It might seem odd that someone who has come from a research organisation to one which is for education and research should ask a question such as the title! Some explanations are in order.
Mathematics is one of the oldest intellectual activities of mankind, so it is not surprising that the amount of mathematics that has already been done is enormous as compared with almost any other discipline. One consequence (that has not escaped notice!) is that people who prove theorems are often much older today than in earlier years.
Another important consequence is that for anyone active in mathematical research today, most mathematical learning has happened outside the classroom. Moreover, such non-classroom learning is far from linear. Monuments of mathematical beauty are built on wooden stilts; the latter are only turned into firm pillars when one finally writes down the fruits of one’s research.
The above paragraph is nothing new to working mathematicians, but each incoming generation must learn it anew. This is because courses and books in mathematics are often structured in a linear way. There are clearly defined prerequisites and everything new is either defined or proved in strict deductive order. This serves the important purpose that each fresh batch of students verifies the “grand edifice”. However, it also leaves many a student with the false impression that this is how mathematics is done. Even worse, it may leave the impression that classroom and textbook learning is what mathematics is about.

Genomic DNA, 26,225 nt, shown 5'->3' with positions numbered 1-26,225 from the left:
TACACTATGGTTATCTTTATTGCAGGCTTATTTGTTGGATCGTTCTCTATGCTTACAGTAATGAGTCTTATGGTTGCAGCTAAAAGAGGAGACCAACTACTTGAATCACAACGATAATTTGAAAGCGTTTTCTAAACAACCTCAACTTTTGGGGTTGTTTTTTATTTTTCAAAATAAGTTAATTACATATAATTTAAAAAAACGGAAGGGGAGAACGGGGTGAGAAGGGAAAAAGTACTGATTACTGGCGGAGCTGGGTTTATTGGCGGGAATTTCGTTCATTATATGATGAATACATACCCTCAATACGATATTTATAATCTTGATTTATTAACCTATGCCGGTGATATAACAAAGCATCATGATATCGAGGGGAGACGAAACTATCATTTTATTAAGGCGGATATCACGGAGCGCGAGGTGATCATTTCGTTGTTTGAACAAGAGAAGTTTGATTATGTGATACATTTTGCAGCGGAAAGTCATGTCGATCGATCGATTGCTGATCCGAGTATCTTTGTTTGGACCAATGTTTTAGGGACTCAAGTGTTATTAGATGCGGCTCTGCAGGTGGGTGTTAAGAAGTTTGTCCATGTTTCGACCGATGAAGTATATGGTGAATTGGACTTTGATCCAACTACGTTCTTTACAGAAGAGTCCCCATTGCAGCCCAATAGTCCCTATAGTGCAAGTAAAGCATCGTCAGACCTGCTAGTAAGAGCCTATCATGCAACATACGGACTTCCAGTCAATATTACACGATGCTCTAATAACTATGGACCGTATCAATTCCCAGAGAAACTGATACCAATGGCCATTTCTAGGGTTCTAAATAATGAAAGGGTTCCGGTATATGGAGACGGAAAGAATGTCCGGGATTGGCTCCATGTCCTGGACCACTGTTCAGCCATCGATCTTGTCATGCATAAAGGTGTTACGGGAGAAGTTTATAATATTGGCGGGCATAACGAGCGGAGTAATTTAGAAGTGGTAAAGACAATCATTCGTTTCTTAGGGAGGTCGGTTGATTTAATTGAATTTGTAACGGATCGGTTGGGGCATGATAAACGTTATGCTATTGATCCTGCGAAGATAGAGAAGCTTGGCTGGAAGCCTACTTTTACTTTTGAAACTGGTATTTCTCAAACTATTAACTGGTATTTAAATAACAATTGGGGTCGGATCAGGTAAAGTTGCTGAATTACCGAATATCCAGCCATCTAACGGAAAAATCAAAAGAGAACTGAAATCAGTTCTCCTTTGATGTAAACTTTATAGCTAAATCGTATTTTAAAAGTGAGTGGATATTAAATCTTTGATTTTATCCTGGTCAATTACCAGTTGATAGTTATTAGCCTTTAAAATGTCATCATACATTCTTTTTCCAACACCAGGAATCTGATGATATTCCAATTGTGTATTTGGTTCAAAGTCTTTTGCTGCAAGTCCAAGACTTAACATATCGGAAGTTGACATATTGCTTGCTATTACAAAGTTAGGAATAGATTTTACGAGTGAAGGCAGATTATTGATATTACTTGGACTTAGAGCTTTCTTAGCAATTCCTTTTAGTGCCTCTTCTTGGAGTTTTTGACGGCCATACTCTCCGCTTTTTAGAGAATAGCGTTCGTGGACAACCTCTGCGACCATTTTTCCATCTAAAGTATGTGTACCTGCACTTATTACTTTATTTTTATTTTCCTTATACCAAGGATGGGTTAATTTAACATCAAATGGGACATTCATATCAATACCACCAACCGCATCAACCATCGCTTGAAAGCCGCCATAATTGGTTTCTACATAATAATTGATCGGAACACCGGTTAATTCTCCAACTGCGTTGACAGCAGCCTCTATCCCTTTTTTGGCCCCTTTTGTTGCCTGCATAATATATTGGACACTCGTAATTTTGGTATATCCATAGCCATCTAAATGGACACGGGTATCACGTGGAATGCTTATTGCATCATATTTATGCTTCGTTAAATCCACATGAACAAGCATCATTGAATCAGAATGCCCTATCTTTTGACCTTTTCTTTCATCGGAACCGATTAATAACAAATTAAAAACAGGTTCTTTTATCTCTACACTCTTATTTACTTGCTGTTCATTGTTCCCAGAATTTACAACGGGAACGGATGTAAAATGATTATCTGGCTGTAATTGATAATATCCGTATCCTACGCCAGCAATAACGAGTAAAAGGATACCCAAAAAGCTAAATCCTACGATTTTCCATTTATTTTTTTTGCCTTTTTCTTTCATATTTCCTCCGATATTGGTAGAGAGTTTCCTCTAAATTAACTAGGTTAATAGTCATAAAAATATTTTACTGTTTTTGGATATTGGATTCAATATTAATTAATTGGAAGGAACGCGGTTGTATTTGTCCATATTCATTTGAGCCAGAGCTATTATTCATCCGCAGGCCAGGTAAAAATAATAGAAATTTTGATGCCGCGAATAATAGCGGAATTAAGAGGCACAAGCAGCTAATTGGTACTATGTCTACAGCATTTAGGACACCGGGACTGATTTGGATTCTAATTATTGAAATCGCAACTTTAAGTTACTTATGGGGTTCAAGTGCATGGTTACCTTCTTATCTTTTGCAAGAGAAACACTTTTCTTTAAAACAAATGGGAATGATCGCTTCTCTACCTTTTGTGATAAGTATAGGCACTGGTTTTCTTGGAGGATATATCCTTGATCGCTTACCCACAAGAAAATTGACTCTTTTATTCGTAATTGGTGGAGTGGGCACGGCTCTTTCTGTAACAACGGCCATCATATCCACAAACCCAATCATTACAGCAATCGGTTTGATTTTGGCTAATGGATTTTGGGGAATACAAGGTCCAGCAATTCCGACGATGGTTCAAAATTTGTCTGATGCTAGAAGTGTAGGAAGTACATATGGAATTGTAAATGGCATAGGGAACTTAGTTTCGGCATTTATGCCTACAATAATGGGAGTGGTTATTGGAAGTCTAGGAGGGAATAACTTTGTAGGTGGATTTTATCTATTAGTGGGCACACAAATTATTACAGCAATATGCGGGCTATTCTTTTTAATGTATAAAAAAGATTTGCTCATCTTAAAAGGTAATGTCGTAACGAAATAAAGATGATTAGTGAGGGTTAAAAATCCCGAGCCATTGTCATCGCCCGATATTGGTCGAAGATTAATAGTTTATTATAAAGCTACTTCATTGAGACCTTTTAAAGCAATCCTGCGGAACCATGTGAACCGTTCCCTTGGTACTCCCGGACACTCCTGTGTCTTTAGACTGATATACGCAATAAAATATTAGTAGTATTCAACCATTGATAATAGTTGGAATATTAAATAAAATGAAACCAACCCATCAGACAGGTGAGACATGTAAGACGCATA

One should certainly strive to improve one’s classroom skills, to write more readable textbooks and to design better courses. However, one should never lose sight of the wide open spaces where many new mathematicial objects are built.